He might not get a standing ovation this time for converting third-and-1 - Sunday's game is to be played at the Meadowlands, after all - but Kyle Eckel will continue to be a part of the Eagles' running-back mix, offensive coordinator Marty Mornhinweg said yesterday.
"He's earned the responsibility of playing a little bit," Mornhinweg said of Eckel, who made his Eagles debut last week against Arizona and gained 27 yards on six carries. Most notably, though, Eckel gained 2 yards on an early third-and-1 for a team that had seen its season derailed by repeated failures in such situations.
Mornhinweg was asked what made the Birds finally give Eckel a shot. He'd been on the roster since Oct. 21, learning the fullback and running back positions. All of Eckel's snaps against the Cards came as a running back.
Mornhinweg opted to avoid the obvious answer, which was "sheer desperation," with Tony Hunt cut and Correll Buckhalter out with a knee injury that is likely to sideline him again this week.
"We looked at him in practice and he looked pretty good," Mornhinweg said. "Shoot, he led the nation in rushing a couple years ago in college [at Navy] and then he showed well last week."
Eckel, born in Philadelphia and raised in Haverford, didn't want to venture an opinion yesterday on why the Eagles have had such trouble converting short-yardage situations this season. In the previous meeting with the Giants, at Lincoln Financial Field on Nov. 9, the Birds were driving, 1 minute, 55 seconds remaining, trailing by five. Brian Westbrook found no room on the right side on fourth-and-1 at the Eagles' 45, and the Giants got the ball back to run out the clock. It was another in a string of such failures for an offense that has ranked among the best in the league all year in many categories, except that elusive one called "getting the job done when it counts."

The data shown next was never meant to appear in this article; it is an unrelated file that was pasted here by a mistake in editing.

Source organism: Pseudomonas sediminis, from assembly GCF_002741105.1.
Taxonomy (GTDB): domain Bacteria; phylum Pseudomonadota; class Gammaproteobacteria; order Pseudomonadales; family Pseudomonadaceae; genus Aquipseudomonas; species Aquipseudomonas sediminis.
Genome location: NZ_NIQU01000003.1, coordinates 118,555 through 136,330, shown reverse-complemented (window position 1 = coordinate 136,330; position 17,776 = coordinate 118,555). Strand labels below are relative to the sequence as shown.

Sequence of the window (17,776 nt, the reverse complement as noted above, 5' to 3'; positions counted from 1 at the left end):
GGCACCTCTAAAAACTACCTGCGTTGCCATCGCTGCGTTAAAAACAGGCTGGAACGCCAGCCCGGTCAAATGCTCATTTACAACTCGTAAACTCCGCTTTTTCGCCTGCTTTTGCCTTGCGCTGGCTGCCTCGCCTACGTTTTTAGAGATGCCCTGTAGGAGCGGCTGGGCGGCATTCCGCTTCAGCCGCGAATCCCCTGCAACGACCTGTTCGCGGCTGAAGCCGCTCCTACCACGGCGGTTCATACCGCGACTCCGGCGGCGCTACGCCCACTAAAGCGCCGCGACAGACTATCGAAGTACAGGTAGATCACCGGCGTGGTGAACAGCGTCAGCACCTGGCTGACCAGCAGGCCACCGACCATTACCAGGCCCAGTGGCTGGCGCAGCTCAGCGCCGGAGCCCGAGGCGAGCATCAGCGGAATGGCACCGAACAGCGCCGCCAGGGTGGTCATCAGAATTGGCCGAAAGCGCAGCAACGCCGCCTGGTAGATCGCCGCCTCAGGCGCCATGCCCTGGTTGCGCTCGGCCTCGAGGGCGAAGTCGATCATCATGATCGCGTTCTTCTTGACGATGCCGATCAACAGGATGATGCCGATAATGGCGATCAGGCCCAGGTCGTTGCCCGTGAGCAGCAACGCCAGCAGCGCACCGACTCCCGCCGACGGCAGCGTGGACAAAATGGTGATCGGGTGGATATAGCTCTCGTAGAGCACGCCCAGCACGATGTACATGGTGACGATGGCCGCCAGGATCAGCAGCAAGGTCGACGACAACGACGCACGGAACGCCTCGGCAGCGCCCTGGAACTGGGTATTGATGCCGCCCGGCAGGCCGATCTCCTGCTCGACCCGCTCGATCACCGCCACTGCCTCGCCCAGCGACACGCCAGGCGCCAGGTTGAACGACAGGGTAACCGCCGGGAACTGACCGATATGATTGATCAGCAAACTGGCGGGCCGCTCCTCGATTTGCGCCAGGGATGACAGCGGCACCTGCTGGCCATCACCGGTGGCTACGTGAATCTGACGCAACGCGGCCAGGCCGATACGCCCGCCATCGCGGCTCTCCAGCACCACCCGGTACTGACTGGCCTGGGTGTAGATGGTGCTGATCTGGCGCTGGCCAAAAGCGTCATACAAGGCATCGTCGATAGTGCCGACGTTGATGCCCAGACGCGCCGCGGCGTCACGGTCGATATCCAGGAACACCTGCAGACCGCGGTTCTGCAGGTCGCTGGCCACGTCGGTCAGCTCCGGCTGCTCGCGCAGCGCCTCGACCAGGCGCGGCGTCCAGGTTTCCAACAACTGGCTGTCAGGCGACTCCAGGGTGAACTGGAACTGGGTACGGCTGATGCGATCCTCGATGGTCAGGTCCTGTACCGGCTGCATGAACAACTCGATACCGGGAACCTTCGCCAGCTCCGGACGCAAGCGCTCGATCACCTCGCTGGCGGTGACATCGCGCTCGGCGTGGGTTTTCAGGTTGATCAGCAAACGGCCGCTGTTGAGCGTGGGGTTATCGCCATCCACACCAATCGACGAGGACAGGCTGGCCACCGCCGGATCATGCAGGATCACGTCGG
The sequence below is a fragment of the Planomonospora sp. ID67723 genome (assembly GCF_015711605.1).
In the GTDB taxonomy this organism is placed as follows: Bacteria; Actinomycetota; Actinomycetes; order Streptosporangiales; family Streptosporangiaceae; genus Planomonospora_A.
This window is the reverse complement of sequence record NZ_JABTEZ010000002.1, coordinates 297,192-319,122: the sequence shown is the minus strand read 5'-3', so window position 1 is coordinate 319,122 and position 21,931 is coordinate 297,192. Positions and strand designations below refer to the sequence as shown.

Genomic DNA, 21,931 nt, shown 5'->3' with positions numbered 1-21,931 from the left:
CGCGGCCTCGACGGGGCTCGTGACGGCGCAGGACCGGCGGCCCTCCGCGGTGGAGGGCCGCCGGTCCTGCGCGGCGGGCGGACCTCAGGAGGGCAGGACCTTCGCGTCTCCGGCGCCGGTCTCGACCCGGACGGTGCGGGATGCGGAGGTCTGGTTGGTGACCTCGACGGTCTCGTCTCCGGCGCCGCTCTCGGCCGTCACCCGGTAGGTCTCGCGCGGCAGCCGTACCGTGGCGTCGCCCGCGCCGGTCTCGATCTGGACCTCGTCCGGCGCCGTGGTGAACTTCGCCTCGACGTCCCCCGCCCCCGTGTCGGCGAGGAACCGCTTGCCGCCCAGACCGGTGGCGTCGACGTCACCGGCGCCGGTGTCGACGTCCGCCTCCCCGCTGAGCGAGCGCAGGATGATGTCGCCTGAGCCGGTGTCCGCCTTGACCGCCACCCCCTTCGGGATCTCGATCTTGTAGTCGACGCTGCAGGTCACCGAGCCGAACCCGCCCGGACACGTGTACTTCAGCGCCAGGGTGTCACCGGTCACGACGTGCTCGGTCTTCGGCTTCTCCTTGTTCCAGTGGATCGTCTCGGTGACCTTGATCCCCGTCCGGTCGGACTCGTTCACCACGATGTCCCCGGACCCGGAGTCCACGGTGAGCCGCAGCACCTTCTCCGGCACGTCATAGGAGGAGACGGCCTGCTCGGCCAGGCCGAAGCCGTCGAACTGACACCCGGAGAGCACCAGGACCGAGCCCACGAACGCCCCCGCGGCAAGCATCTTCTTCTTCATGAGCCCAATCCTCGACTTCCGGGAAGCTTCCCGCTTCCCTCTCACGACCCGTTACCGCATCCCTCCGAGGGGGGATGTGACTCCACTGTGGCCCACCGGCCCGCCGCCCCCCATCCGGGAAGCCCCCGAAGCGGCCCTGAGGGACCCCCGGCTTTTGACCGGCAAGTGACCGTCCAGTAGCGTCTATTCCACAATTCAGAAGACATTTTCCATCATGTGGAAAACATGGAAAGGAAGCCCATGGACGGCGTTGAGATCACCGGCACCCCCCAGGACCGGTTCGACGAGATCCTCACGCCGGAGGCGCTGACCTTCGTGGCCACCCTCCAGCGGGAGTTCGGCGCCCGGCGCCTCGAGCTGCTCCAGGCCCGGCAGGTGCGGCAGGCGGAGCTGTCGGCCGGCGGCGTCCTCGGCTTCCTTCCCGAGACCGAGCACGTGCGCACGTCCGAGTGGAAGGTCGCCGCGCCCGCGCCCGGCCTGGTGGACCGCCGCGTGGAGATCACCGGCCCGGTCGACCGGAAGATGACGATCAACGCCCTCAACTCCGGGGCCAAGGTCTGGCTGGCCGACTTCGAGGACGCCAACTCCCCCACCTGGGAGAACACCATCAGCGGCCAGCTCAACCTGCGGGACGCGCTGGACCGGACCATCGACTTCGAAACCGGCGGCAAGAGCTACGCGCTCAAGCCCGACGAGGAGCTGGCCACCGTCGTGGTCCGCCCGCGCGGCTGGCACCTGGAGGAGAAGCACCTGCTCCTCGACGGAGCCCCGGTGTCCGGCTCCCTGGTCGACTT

"Learn my assignments, hold onto the ball, and get the first down," Eckel said, when asked what he can do to change the team's fortunes there. "So far in this offense I'm still learning. I just want to continue learning, keep developing a spot on the team, and hopefully, tough out those yards that are needed."
Left guard Todd Herremans said teammates appreciate Eckel's intensity.
"Eckel's an animal. He takes his job very seriously," Herremans said. "He plays kind of the 'Rocky' role - big heart, gets very frustrated if he doesn't do the right thing."
Feagles vs. Eagles
This is the kind of game in which the Eagles could use a big boost from special teams, like a DeSean Jackson punt-return touchdown, but against the Giants and wily 42-year-old punter Jeff Feagles, that's unlikely. Jackson might not see a returnable ball.
"Feagles is a great punter for them. They've punted 47 times this season, and out of those 47, 16 of them have been out of bounds," Eagles special-teams coordinator Rory Segrest noted yesterday. "It's not just us that he does that against. I think they've only allowed 14 returns all season. I think those are a 3.9-yard average, on those returns. It's going to be a great challenge for us. That's one of their strengths - their special teams. They are very solid in what they do there. Feagles is definitely a guy who can make it more difficult for you. Obviously, we would love to get DeSean involved and get the ball in his hands. But we have to make sure we're getting enough pressure to get that done. At the same time, we have to be sound with what we're doing."
A day after saying he was feeling the best he's felt since suffering his ankle injury in Week 3, Brian Westbrook sat out practice. Officially, the rest was precautionary . . . Right guard Max Jean-Gilles had that scheduled surgery on his broken left fibula, the Eagles said, performed by Dr. Steven Raikin at Thomas Jefferson University Hospital. Jean-Gilles is out for the season . . . Marty Mornhinweg said the Giants "have no weakness" defensively. "They are very good against the run, very good against the pass," he said. "Their secondary plays to the front [aggressively] just a little bit, so we'll see what happens." *